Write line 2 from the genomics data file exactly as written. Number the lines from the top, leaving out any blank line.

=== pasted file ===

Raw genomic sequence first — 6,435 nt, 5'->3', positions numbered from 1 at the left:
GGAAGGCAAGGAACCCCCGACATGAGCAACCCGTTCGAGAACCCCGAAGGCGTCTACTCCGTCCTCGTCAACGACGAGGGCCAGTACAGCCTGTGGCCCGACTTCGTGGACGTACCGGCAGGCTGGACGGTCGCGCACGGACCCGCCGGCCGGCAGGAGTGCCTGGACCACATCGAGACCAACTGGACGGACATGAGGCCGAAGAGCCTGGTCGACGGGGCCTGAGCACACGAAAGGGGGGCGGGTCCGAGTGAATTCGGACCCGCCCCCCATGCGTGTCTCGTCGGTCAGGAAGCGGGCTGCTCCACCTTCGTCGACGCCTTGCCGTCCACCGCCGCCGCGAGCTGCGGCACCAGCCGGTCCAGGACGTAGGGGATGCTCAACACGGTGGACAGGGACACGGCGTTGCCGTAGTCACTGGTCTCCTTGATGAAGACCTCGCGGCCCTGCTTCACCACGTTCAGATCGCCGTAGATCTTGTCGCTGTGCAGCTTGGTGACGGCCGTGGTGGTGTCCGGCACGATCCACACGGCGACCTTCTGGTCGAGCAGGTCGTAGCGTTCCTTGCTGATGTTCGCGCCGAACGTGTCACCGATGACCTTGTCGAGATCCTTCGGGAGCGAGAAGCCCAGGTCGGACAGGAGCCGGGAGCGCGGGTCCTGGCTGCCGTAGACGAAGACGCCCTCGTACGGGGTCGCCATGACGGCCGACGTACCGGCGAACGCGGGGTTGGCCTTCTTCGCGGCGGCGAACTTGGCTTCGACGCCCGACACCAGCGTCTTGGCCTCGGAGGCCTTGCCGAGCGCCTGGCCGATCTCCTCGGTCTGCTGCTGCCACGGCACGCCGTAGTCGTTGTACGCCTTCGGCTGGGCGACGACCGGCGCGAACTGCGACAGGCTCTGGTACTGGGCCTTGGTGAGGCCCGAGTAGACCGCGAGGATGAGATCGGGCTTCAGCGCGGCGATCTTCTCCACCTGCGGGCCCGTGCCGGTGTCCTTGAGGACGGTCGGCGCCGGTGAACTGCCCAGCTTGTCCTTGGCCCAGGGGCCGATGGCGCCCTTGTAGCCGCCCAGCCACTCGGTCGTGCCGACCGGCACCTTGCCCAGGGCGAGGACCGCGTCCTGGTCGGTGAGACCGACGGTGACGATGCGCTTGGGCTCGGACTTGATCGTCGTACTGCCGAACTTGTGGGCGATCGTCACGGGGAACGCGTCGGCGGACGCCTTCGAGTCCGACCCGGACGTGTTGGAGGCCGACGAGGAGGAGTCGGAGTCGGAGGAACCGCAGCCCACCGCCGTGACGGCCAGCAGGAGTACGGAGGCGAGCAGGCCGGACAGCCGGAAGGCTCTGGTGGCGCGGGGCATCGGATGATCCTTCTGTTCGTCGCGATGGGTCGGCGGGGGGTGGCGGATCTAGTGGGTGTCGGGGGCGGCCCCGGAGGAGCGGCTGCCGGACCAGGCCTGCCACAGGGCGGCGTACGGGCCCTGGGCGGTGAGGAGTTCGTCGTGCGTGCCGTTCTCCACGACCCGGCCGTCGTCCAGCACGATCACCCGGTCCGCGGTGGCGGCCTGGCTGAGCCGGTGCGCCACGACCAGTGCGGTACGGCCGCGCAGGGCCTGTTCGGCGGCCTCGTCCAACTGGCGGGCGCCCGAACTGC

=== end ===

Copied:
GGAAGGCAAGGAACCCCCGACATGAGCAACCCGTTCGAGAACCCCGAAGGCGTCTACTCCGTCCTCGTCAACGACGAGGGCCAGTACAGCCTGTGGCCCGACTTCGTGGACGTACCGGCAGGCTGGACGGTCGCGCACGGACCCGCCGGCCGGCAGGAGTGCCTGGACCACATCGAGACCAACTGGACGGACATGAGGCCGAAGAGCCTGGTCGACGGGGCCTGAGCACACGAAAGGGGGGCGGGTCCGAGTGAATTCGGACCCGCCCCCCATGCGTGTCTCGTCGGTCAGGAAGCGGGCTGCTCCACCTTCGTCGACGCCTTGCCGTCCACCGCCGCCGCGAGCTGCGGCACCAGCCGGTCCAGGACGTAGGGGATGCTCAACACGGTGGACAGGGACACGGCGTTGCCGTAGTCACTGGTCTCCTTGATGAAGACCTCGCGGCCCTGCTTCACCACGTTCAGATCGCCGTAGATCTTGTCGCTGTGCAGCTTGGTGACGGCCGTGGTGGTGTCCGGCACGATCCACACGGCGACCTTCTGGTCGAGCAGGTCGTAGCGTTCCTTGCTGATGTTCGCGCCGAACGTGTCACCGATGACCTTGTCGAGATCCTTCGGGAGCGAGAAGCCCAGGTCGGACAGGAGCCGGGAGCGCGGGTCCTGGCTGCCGTAGACGAAGACGCCCTCGTACGGGGTCGCCATGACGGCCGACGTACCGGCGAACGCGGGGTTGGCCTTCTTCGCGGCGGCGAACTTGGCTTCGACGCCCGACACCAGCGTCTTGGCCTCGGAGGCCTTGCCGAGCGCCTGGCCGATCTCCTCGGTCTGCTGCTGCCACGGCACGCCGTAGTCGTTGTACGCCTTCGGCTGGGCGACGACCGGCGCGAACTGCGACAGGCTCTGGTACTGGGCCTTGGTGAGGCCCGAGTAGACCGCGAGGATGAGATCGGGCTTCAGCGCGGCGATCTTCTCCACCTGCGGGCCCGTGCCGGTGTCCTTGAGGACGGTCGGCGCCGGTGAACTGCCCAGCTTGTCCTTGGCCCAGGGGCCGATGGCGCCCTTGTAGCCGCCCAGCCACTCGGTCGTGCCGACCGGCACCTTGCCCAGGGCGAGGACCGCGTCCTGGTCGGTGAGACCGACGGTGACGATGCGCTTGGGCTCGGACTTGATCGTCGTACTGCCGAACTTGTGGGCGATCGTCACGGGGAACGCGTCGGCGGACGCCTTCGAGTCCGACCCGGACGTGTTGGAGGCCGACGAGGAGGAGTCGGAGTCGGAGGAACCGCAGCCCACCGCCGTGACGGCCAGCAGGAGTACGGAGGCGAGCAGGCCGGACAGCCGGAAGGCTCTGGTGGCGCGGGGCATCGGATGATCCTTCTGTTCGTCGCGATGGGTCGGCGGGGGGTGGCGGATCTAGTGGGTGTCGGGGGCGGCCCCGGAGGAGCGGCTGCCGGACCAGGCCTGCCACAGGGCGGCGTACGGGCCCTGGGCGGTGAGGAGTTCGTCGTGCGTGCCGTTCTCCACGACCCGGCCGTCGTCCAGCACGATCACCCGGTCCGCGGTGGCGGCCTGGCTGAGCCGGTGCGCCACGACCAGTGCGGTACGGCCGCGCAGGGCCTGTTCGGCGGCCTCGTCCAACTGGCGGGCGCCCGAACTGC